I'm actually fully in favor of repealing the DMCA "safe harbor", for exactly the opposite reason. Without the legalized extortion of the takedown system required to qualify for safe harbors, service providers could tell copyright trolls that it's not their problem because they operate as a common carrier. The DMCA makes it their problem.
All of the problems we have with copyright abuse and the desire for ever-greater takedowns and "staydowns" is built upon the foundation of the DMCA. Get rid of it and the liability shifts to the person who posted the content, not the company that delivered it. Get rid of it, and we restore Due Process and the Presumption of Innocence--we restore basic sanity to digital copyright, in other words. Get rid of it, and we require studios to actually prove in a court of law that something needs to be taken down before it can be taken down.
That's not the "larger point" that I was making. The point was that if blaming this guy for "driving his roommate to suicide" is a bunch of crap--and it is--then so is blaming the prosecutors for "driving Aaron Swartz to suicide," which certainly seems to be a position that Techdirt favors.
As we've explained a few times, while there's an obvious emotional reaction to someone killing themselves, no one fully knows why they did it other than the individuals themselves. And, blaming others for mean things they may have done after someone commits suicide is a really dangerous place to go. It actually encourages suicide by letting people think that killing themselves will "punish" those who are tormenting them. But the biggest thing is that we shouldn't blame one person based on the actions of another.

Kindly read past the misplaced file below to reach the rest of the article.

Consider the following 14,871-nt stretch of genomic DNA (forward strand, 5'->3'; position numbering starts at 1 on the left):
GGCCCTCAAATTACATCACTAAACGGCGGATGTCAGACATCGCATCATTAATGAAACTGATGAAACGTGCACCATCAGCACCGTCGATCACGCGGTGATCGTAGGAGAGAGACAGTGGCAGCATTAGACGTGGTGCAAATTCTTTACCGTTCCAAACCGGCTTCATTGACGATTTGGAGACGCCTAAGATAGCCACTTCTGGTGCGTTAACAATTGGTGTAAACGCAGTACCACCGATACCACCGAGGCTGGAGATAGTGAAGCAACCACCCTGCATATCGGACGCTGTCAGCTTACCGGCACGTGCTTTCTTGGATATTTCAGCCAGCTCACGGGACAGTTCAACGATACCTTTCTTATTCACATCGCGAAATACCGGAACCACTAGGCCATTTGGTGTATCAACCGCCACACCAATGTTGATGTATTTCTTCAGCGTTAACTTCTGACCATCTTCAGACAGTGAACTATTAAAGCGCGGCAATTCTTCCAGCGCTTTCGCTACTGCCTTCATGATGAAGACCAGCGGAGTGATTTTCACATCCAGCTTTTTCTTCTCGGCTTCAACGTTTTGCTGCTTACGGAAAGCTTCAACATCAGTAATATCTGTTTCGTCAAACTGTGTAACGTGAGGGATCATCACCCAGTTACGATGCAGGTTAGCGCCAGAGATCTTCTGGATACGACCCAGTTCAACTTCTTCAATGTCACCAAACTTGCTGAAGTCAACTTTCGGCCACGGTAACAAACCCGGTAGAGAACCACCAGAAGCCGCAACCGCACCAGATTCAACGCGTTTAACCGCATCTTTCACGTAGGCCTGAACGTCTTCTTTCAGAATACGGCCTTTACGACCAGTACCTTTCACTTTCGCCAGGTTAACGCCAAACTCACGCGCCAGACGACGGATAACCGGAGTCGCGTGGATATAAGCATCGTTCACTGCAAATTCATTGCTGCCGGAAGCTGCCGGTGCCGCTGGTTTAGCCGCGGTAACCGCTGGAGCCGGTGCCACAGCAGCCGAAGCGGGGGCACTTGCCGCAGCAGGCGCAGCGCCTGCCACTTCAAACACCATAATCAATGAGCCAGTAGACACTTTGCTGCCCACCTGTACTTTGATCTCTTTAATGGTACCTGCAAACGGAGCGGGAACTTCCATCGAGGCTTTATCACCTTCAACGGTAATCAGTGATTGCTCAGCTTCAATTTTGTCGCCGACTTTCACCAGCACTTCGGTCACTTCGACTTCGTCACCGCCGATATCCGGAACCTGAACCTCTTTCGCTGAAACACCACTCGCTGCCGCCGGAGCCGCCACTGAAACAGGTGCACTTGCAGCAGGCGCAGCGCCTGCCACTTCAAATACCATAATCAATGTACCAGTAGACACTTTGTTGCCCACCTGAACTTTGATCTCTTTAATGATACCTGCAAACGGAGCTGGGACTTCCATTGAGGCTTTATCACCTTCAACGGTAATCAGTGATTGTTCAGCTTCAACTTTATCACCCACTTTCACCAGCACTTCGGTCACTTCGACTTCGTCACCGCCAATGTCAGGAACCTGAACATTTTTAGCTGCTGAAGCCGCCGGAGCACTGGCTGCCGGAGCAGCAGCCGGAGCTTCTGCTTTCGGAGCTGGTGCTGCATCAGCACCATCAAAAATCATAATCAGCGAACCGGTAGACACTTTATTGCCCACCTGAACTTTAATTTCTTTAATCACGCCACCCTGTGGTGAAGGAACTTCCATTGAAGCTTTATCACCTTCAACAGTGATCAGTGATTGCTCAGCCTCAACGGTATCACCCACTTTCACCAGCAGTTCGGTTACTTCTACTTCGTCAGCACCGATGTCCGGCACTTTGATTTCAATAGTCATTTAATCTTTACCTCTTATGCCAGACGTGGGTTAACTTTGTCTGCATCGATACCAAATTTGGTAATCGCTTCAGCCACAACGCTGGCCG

...unless, of course, it's Aaron Swartz, in which case it's all the prosecutors' fault for driving him to suicide by doing their job.
Again, copyright was created with the explicit purpose of suppressing abusive publishers. When it starts to be used to enable abusive publishers, the framework has become corrupt and needs to be reworked.
Living space in New York, for example, will always be desirable
Yeah, maybe if you're a sardine. By and large, people living in NYC live there by necessity, or because they were born there and don't have any easy way to leave. In all my life I've known a grand total of one person who wanted to move there, and she was crazy. (No, literally. She suffered, quite severely at times, from bipolar disorder and paranoid schizophrenia.)
This would be surprisingly simple to fix: just fix the definition of profit.
Taxable profit in [country] is the sum total of all money earned by sales of goods and services in [country] minus all money spent on goods, services, and wages in [country]. Period.
This definition fixes the "move revenue overseas" tax dodge: if you're spending that money in another country, it doesn't affect the money you're spending in this country. It also the additional benefits of disincentivizing offshoring of jobs, and disincentivizing buying foreign goods rather than domestic ones.